OTTAWA – The transportation sector is really struggling financially because with travel restrictions, passenger numbers are down massively, and there is no sure path forward for the transportation sector. With Porter Air under suspension of operation until June, Air Canada and Westjet have reduced service and suspended some routes. VIA Rail, Greyhound Canada, and Kasper Transportation have all suspended operations after massive reductions. Ontario Northland Transportation has stepped back postponing its Thunder Bay route, and has reduced services and routes.
There are calls from some companies for federal support to recover from COVID-19. Greyhound Canada is reportedly seeking $112 million in funding to continue forward post-pandemic. Some airlines are looking for financial support.
Federal Minister of Health Patty Hajdu told NetNewsLedger in an interview that there are federal funds available for the transportation sector, however they have to flow through the provinces.
Federally, the Green Party of Canada is calling on Finance Minister Bill Morneau and the federal government to ensure that any taxpayer bailout for the airline industry is contingent on full cash refunds for COVD-19 cancellations. Green MPs are receiving numerous complaints from constituents who are unable to obtain reimbursement for flights booked before the lockdown. Instead, passengers are being offered vouchers. In many cases, these vouchers expire after 11 months or even less from the date of the cancellation.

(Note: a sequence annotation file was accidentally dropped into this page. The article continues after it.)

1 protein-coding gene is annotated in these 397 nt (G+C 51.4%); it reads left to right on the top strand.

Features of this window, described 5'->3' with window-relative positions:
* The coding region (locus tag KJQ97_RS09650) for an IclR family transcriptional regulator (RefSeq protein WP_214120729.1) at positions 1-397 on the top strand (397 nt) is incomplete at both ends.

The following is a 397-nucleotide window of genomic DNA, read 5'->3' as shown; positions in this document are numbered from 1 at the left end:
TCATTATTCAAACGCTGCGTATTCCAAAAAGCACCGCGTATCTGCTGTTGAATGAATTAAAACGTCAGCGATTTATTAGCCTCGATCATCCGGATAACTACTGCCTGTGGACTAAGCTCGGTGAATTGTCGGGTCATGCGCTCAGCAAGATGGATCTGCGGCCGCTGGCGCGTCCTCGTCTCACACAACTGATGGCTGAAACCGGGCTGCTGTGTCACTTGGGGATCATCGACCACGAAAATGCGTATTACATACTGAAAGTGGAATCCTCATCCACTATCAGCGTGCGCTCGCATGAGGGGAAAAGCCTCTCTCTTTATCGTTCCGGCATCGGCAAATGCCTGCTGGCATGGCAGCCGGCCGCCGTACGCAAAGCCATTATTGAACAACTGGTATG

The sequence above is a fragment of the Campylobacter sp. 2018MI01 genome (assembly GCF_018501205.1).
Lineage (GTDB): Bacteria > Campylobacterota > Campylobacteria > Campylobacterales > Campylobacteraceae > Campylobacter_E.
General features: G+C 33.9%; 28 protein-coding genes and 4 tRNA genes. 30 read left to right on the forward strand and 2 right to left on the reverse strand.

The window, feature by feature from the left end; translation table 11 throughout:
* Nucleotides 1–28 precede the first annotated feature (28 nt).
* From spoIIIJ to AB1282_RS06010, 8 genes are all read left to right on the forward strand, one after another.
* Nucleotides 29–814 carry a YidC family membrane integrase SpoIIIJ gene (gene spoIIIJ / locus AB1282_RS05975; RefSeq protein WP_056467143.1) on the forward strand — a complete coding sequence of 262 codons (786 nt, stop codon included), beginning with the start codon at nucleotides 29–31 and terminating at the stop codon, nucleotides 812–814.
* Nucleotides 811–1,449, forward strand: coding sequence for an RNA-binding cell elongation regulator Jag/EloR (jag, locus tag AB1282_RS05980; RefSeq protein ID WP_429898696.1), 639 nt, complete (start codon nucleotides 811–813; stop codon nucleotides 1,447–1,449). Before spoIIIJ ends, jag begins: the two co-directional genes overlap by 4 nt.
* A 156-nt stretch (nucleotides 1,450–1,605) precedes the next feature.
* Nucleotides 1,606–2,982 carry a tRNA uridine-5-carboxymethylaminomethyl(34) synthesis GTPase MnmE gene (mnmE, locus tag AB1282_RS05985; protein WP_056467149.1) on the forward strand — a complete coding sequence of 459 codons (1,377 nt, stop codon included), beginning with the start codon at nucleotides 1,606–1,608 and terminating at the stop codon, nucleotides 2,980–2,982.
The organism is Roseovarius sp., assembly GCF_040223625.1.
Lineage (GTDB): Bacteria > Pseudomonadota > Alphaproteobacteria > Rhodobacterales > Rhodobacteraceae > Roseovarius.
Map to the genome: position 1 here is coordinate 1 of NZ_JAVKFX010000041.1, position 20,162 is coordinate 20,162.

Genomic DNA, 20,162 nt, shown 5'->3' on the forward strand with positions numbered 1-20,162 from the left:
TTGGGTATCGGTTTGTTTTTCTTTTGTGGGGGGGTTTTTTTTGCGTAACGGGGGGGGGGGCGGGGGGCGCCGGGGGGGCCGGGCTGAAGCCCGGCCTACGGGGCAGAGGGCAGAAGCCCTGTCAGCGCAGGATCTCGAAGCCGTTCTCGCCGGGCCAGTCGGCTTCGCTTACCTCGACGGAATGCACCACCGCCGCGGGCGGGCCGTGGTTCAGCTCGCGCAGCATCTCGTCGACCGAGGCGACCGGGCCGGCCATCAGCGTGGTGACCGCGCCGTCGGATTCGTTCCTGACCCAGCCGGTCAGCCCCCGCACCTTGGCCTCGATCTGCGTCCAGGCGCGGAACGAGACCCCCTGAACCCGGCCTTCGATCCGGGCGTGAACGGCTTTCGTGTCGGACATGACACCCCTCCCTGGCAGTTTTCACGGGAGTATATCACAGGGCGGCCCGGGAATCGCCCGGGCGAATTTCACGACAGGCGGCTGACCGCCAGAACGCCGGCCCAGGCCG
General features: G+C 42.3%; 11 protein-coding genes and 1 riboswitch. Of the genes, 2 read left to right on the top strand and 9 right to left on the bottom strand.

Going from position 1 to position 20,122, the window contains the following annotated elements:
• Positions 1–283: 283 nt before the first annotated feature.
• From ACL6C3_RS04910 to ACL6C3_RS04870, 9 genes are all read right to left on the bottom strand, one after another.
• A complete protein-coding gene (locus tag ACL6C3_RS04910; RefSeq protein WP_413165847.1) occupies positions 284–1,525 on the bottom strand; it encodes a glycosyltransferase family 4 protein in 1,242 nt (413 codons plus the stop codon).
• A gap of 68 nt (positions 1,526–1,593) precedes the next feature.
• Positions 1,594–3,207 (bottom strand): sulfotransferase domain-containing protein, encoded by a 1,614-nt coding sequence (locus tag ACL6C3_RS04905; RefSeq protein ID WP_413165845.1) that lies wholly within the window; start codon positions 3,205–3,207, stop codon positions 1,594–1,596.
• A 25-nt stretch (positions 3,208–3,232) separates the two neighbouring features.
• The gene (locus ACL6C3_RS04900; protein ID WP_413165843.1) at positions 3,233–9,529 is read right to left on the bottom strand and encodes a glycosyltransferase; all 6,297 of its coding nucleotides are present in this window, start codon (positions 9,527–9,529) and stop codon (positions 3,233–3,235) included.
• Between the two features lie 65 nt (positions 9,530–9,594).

The Canadian Transport Agency (CTA) has indicated that the use of vouchers could be a reasonable approach in the case of COVID-19, when passengers have no option to complete their itineraries. However, the American and European legislative frameworks include a minimum requirement for airlines to issue refunds when flights are cancelled for reasons outside their control.
“Offering passengers a time-sensitive voucher to rebook airline tickets cancelled due to pandemic travel restrictions is not good enough,” said Green parliamentary leader and caucus transport critic Elizabeth May (MP, Saanich-Gulf Islands). “Considering that European and American airlines have taken into consideration the extraordinary circumstance instigated by the pandemic, it would be fitting if Canadian companies would follow suit. We do not know when international travel will open up again. Even when it does, given the very real possibility of a second and even a third wave of this pandemic, people may not feel safe travelling for quite some time.
“My caucus colleagues and I have received numerous complaints from our constituents on this matter. I urge Minister Morneau to address the situation as quickly as possible,” said Ms. May. “I would also like to suggest that this would be an opportune time for the government to insist that Canadian airlines adopt climate targets in line with the Paris Agreement. As we move into the recovery phase from this pandemic, let’s ensure all businesses are in line with the green economy of the future.”
Green Party Interim Leader Jo-Ann Roberts said that the airline industry has been hit hard by this crisis but, like other large corporations, has been able to benefit from the Canada Emergency Wage Subsidy (CEWS).
“While we appreciate the timely implementation of federal government aid programs, the reality is that many Canadians and businesses are still hurting financially due to this crisis,” said Ms. Roberts. “Greens feel strongly that there should be no government bailout of the airlines until passengers affected by COVID-19 are given refunds. It’s the right thing to do.”